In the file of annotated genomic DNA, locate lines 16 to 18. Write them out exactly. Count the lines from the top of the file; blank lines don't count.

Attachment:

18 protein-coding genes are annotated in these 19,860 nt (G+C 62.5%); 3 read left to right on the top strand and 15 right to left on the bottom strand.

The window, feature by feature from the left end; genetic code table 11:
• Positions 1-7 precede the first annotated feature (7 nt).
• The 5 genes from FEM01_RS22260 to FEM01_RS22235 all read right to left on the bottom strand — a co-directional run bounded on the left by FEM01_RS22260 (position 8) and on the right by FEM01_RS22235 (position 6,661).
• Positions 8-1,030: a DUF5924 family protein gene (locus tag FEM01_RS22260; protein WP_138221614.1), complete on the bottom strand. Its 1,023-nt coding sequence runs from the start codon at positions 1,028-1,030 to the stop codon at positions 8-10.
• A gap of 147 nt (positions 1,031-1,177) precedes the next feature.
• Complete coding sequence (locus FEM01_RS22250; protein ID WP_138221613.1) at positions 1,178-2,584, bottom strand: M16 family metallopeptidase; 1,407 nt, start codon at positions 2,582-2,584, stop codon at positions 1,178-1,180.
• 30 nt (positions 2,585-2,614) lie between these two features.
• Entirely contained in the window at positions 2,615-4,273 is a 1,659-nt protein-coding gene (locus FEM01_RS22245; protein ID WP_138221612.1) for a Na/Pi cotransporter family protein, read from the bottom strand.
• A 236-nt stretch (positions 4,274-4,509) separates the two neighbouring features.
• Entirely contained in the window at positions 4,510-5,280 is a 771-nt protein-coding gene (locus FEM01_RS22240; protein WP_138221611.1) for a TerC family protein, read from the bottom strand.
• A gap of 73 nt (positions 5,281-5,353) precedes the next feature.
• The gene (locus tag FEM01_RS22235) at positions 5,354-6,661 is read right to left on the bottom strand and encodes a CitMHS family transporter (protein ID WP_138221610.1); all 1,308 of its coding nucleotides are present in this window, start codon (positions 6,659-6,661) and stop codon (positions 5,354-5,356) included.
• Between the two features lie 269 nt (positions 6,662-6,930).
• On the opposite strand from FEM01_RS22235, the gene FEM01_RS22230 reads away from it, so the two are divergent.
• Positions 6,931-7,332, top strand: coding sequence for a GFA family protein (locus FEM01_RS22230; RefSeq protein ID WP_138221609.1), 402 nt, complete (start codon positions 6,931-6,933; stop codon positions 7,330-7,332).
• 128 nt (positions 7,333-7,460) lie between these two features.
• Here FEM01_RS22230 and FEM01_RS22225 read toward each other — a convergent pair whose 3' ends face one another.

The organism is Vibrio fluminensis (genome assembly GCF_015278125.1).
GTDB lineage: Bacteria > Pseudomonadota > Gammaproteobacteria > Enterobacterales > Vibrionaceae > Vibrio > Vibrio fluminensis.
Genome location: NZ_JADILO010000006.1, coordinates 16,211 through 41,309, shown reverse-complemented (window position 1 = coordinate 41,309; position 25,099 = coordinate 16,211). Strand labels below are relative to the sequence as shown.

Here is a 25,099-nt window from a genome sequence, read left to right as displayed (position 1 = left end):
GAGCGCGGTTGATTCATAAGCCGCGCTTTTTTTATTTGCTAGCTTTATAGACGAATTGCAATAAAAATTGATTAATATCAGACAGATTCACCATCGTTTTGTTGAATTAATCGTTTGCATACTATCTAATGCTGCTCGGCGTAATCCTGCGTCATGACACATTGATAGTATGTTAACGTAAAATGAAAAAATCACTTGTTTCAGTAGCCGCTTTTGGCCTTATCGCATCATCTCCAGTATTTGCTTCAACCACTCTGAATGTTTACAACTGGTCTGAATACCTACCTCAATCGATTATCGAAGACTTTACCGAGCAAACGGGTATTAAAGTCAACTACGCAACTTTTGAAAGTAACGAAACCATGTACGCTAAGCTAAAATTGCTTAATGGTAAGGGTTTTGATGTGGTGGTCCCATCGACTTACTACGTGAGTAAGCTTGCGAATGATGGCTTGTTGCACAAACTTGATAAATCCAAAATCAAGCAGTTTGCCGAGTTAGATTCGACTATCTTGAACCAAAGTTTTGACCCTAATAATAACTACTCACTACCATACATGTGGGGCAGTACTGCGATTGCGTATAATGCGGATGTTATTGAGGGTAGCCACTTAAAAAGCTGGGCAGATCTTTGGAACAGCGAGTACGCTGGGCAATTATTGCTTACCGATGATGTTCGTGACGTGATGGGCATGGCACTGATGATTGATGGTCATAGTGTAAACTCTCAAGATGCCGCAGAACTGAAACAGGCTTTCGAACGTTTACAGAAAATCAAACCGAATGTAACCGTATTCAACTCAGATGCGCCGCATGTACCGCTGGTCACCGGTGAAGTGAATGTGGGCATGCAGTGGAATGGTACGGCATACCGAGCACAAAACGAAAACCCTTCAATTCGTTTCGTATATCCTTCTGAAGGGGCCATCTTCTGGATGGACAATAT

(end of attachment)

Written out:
• Positions 6,931-7,332, top strand: coding sequence for a GFA family protein (locus FEM01_RS22230; RefSeq protein ID WP_138221609.1), 402 nt, complete (start codon positions 6,931-6,933; stop codon positions 7,330-7,332).
• 128 nt (positions 7,333-7,460) lie between these two features.
• Here FEM01_RS22230 and FEM01_RS22225 read toward each other — a convergent pair whose 3' ends face one another.